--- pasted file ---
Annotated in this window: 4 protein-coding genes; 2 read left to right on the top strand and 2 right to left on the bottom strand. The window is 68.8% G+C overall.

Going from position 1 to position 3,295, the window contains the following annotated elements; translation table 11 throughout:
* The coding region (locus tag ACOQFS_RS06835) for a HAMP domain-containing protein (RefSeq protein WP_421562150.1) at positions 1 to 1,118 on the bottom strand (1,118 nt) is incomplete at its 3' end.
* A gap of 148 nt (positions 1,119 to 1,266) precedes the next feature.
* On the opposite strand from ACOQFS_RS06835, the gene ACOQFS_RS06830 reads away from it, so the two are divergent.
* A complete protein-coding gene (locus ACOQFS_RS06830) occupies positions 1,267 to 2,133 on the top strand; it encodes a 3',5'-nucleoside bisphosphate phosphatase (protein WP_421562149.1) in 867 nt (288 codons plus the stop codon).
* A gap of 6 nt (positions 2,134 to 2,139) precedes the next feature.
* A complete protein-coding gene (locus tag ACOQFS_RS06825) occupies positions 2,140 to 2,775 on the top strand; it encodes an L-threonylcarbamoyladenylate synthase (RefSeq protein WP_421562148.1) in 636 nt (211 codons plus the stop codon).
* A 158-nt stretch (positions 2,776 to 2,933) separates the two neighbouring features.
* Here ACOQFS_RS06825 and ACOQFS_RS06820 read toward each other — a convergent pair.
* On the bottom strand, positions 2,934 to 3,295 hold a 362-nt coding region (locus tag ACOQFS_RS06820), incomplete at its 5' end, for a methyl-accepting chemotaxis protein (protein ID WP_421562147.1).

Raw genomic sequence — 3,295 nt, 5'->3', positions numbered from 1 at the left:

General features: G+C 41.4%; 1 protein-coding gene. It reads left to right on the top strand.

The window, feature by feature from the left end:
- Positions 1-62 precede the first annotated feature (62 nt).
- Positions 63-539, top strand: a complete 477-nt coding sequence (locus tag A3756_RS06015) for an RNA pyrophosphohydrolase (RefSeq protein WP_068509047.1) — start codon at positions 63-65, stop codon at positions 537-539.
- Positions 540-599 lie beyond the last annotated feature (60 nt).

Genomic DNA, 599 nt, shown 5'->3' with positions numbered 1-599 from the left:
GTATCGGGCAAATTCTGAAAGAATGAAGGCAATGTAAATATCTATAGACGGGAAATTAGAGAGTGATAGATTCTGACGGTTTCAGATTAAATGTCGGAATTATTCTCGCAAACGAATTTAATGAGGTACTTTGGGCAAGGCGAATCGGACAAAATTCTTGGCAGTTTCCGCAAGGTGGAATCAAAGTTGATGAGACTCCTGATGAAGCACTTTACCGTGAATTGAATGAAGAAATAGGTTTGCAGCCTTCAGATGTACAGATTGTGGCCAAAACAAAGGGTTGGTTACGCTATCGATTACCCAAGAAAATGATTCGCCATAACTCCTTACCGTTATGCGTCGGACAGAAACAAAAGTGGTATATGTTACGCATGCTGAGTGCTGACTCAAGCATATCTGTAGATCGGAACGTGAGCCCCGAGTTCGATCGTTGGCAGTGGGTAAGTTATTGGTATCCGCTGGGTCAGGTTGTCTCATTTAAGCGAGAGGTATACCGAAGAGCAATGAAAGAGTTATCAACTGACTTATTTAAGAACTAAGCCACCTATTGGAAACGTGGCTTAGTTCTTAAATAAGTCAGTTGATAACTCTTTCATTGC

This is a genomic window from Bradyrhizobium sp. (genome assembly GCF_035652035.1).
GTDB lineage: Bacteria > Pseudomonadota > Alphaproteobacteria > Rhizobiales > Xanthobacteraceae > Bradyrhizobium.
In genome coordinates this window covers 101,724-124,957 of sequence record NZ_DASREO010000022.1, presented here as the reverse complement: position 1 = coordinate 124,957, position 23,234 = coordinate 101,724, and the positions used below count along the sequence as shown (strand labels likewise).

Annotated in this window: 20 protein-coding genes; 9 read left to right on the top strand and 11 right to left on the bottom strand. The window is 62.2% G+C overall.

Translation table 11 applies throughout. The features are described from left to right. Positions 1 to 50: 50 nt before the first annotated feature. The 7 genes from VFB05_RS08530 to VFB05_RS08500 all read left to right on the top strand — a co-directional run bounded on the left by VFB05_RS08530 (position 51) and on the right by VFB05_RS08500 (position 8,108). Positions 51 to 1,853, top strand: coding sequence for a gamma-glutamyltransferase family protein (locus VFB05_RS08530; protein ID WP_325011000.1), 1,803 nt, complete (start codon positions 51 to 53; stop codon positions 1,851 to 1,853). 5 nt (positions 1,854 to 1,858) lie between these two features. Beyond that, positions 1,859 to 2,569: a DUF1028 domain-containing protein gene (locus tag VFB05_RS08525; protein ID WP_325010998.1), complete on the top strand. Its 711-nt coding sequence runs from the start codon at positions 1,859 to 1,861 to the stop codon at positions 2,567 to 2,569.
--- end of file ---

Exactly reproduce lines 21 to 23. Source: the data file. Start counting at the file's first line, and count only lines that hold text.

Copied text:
GTDB lineage: Bacteria > Pseudomonadota > Alphaproteobacteria > Rhizobiales > Xanthobacteraceae > Bradyrhizobium.
In genome coordinates this window covers 101,724-124,957 of sequence record NZ_DASREO010000022.1, presented here as the reverse complement: position 1 = coordinate 124,957, position 23,234 = coordinate 101,724, and the positions used below count along the sequence as shown (strand labels likewise).

Annotated in this window: 20 protein-coding genes; 9 read left to right on the top strand and 11 right to left on the bottom strand. The window is 62.2% G+C overall.